These dangers comprise the environmental effects and public safety threats that result from these operations. The event came about from a resolution on this issue passed by the League General Assembly in 2014 calling for collective action between stakeholders including the state, local governments and environmental organizations, to address these effects.
Dr. Mourad Gabriel of the Integral Ecology Research Center served as the keynote, bringing to light the rippling effects of these trespass grows on public and tribal lands. This cultivation, which relies on banned and restricted pesticides and herbicides, destroys natural habitat, pollutes water sources, and poisons wildlife. He reported that 60-70 percent of all the marijuana grown in the U.S. is cultivated in California.
Dr. Gabriel pointed to some startling examples from a cleanup of seven illegal grow sites in Six Rivers National Forest and the Trinity Alps Wilderness. The reclamation specialists cleared 205, 50 gallon sized, garbage bags and 8.5 miles of irrigation line total. They calculated that these sites diverted 67.5 million gallons of water per grow season, used 8,188 pounds of fertilizer, 104 pounds of rodenticide and 560 gallons of insecticide. Three of six sites tested showed that they are contaminated with toxicants that are either restricted or banned.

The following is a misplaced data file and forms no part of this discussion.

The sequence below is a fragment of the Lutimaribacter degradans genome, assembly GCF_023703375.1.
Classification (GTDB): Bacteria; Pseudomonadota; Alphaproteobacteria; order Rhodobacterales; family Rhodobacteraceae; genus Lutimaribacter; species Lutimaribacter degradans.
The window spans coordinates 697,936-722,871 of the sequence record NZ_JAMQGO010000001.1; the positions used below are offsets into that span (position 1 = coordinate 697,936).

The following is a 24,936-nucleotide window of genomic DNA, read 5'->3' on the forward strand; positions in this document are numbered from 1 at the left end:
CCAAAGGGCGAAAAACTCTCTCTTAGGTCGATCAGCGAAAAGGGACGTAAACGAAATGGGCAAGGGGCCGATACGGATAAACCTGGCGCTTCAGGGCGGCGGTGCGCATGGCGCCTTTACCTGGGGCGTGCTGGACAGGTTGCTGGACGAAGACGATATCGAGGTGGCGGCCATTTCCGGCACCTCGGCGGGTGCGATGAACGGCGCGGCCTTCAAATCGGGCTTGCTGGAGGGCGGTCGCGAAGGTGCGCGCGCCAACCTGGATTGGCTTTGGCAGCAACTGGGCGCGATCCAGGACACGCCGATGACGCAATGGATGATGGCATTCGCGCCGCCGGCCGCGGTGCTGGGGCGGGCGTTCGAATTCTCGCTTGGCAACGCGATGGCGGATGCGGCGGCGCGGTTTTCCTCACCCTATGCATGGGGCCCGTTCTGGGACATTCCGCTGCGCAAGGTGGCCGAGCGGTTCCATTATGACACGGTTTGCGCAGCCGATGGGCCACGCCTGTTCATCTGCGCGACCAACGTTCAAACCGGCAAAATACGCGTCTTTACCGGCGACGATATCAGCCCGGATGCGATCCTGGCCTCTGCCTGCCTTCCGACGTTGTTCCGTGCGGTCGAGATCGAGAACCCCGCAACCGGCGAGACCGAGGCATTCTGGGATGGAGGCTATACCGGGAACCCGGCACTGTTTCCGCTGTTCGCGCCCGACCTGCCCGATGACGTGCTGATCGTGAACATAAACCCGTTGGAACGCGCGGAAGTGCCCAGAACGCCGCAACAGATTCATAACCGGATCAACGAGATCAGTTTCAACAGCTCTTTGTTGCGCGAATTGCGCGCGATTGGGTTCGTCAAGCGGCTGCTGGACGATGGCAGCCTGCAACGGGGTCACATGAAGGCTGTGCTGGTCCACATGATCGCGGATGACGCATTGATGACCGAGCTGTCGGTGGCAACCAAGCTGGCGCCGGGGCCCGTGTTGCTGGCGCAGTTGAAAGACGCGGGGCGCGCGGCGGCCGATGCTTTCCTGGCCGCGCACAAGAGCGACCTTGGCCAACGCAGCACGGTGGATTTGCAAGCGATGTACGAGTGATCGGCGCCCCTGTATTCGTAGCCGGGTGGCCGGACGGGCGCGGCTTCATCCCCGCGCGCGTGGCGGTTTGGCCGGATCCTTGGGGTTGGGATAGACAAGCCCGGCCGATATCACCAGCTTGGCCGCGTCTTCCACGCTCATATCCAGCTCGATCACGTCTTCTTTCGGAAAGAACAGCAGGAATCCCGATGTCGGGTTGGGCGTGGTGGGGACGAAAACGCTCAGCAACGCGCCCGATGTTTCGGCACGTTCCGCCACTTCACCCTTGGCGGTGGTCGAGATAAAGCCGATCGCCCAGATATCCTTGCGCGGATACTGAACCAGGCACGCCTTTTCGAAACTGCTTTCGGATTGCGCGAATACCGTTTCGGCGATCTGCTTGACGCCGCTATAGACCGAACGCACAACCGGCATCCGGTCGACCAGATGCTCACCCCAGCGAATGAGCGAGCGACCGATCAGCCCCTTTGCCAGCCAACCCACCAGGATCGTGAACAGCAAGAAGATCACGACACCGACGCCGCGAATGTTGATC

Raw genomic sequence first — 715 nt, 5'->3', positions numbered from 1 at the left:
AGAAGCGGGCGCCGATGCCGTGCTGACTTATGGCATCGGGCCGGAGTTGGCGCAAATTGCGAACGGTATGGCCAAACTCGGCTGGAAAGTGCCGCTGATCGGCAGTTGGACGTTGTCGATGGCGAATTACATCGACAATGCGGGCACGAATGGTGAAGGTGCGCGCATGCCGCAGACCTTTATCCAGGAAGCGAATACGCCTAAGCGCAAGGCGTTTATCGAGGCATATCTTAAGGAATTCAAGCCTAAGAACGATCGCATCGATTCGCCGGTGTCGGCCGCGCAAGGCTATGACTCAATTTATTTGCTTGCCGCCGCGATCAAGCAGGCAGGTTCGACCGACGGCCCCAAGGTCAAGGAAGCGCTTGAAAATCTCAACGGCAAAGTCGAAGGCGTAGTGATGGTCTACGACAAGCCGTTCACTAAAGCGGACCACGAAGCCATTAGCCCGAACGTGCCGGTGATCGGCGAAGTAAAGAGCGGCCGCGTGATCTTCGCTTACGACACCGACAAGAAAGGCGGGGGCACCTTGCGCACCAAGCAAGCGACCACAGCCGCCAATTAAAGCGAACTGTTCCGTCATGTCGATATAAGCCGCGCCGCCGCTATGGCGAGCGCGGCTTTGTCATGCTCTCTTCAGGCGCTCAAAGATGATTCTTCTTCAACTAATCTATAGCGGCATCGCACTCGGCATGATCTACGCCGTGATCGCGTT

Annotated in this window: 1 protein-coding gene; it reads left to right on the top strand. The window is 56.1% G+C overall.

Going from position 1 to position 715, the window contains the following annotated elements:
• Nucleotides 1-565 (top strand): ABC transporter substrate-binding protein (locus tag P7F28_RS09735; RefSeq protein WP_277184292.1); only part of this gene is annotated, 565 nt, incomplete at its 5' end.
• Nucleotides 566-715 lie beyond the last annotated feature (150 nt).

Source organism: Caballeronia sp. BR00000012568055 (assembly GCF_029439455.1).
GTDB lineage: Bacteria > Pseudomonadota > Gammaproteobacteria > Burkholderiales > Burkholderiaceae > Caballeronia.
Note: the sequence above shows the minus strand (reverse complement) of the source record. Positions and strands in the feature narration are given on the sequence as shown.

Part of his research included collecting samples of deer meat and livers from cooperative hunters. He found that the meat and livers tested positive with the same types of poison used to protect marijuana crops by illicit growers. There has not been enough research to show what potential human health impacts there may result by consuming tainted meat over long periods of time.
He also warned that backpackers and hikers who regularly rely upon natural water sources may be at risk as backcountry water filters are incapable of removing these types of toxicants from water.
For decades, Arcata, as part of the Emerald Triangle, has been a hotbed of illegal cultivation. In recent years, the number of grows has skyrocketed and has literally changed the fabric of the community. Arcata Council Member Mark Wheetley, the summit moderator, spoke about the devastation the industry has had on his college community.
“I appreciate the Governor’s leadership on this issue. All stakeholders must join the Governor and Legislature in order to stop the significant impacts caused by trespass grows and the threat to our residents and visitors posed by growers,” remarked Council Member Wheetley as he opened the session.
Two legislators, Sen. Mike McGuire (D-Healdsburg) and Assembly Member Jim Wood (D-Healdsburg) offered their insights from representing an area of the state where a significant amount of marijuana is cultivated. Both have introduced legislation related to medical marijuana cultivation.
Sen. McGuire is the author of SB 643, the Medical Marijuana Public Safety and Environmental Protection Act. The measure passed out of its first committee, the Senate Business and Professions Committee, on April 20.